Baihakí has laid down the requisites for a good historian at the beginning of his tenth volume, and he has professed to con­form to the model he has there laid down. He says:—“Man can be read by the heart of man. The heart is strengthened or weak­ened by what it hears and sees, and until it hears or sees the bad and the good, it knows neither sorrow nor joy in this world. Be it therefore known that the eyes and ears are the watchmen and spies of the heart, which report to it what they see and hear, that it may take advantage of the same, and represent it to Wisdom, who is a just judge, and can separate the true from the false, and can avail itself of that which is useful, and reject that which is otherwise. It is for this reason that man wishes to learn that which is concealed, that which is neither known nor heard of; that which has occurred in past times, and that which has not. But this historical knowledge can only be obtained with difficulty, either by travelling round the world and under­going trouble, or searching in trustworthy books, and ascertain­ing the real occurrences from them. * * * There are two kinds of past history, and no third is known; either that which one hears from others, or that which one reads in books. It is a necessary condition that your informant should be trustworthy and true, and that wisdom should testify to the probability of the story, to give independent sanction to the statements, and that the book should be such that the reader or hearer should not reject but readily adopt its assertions. Most people are so con­stituted that they love silly stories more than truth, such as those about fairies, hills, and the demons of the deserts and seas, which fools make so much fuss about: as where a narrator says that in a certain sea I saw an island, on which five hundred people landed, and we baked our bread and boiled our pots, and when the fire began to burn briskly, the heat descended into the earth, and it then moved away, when we saw that it was merely a fish. Also, I saw such and such things moving on a certain hill. Also, how an old woman turned a man into an ass by witchcraft, and how another old woman by the same means, after rubbing oil in his ear, turned him into a man again, and other fables like to these which bring sleep, when they are repeated at night-time to people who are ignorant, for so they are considered by those who search for truth that they may believe it. Of these the number is exceedingly small, who can accept the true and reject the false. I, who have undertaken the history, have endeavoured so to manage, that whatever I write may be from my own ob­servation, or from the accounts I have received from credible informants.”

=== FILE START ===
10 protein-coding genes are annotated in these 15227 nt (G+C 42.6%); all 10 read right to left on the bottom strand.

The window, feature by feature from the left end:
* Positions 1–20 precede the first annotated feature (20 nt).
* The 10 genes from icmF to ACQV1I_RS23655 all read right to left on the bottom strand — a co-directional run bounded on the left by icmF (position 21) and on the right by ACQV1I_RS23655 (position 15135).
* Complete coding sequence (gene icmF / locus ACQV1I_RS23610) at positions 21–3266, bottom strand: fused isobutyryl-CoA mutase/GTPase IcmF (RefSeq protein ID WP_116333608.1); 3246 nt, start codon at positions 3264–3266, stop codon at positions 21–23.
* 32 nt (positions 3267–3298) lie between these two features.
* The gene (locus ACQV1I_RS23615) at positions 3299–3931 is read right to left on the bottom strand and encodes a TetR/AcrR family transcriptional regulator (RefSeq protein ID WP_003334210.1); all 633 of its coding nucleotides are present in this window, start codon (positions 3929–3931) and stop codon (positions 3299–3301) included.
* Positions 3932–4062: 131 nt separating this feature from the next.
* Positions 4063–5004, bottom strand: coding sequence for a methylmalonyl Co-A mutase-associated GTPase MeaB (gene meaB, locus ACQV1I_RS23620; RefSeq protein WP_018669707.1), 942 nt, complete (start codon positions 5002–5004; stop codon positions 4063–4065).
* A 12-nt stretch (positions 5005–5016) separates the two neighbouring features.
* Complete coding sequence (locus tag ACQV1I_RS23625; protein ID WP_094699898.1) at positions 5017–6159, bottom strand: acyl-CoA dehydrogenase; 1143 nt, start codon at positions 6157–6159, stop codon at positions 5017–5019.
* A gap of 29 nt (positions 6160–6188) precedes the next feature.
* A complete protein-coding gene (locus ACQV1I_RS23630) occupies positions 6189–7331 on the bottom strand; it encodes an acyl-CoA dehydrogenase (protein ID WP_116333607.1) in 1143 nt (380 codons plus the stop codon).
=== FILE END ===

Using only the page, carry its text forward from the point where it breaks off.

The Táríkhu-s Subuktigín wears more the appearance of a gossiping memoir than an elaborate history. The author per­petually alludes to himself, his own intimacies, his own proceed­ings, and his own experiences. He gives us a graphic account of most of the contemporary nobles; the pursuits of the emperor Mas'úd bin Mahmúd; his dictations to his secretaries; his ad­diction to wine; and his repentance on the occasion of one of his visits to Hindústán, when he forswore liquor and threw the wine and drinking vessels into the river Jailam; which strongly reminds us of a later but identical freak of Bábar's. We have a vivid re­presentation of the court; the mode of transacting business, the agents by whom it was transacted, and the nature of the sub­jects which came under discussion before the council at Ghazní. [All related with such detail and verbosity as to be open to the charge of prolixity which the author apprehended. But although tedious, the work is eminently original, and it presents such a reflex of the doings and manners of the time that its minutiæ and trifles frequently constitute its chief merit. The writer may not inaptly be described as an oriental Mr. Pepys.]

The book is very discursive, and by no means adheres to a chronological succession of events. At one time the author mentions his personal interviews with the famous Emperor Mah-múd; at another we are favoured with a view of the court of Ibráhím or Mas'úd, then we are suddenly transported back again to that of Mahmúd. He states in one part that he has written the events of fifty years in several thousand pages, and that if any one complains of his prolixity, it must be remembered that he has written of several princes and illustrious persons, and that the matter, therefore, was too important to be compressed in a small space, especially when it concerned the great Emperors whose servant and subject he was.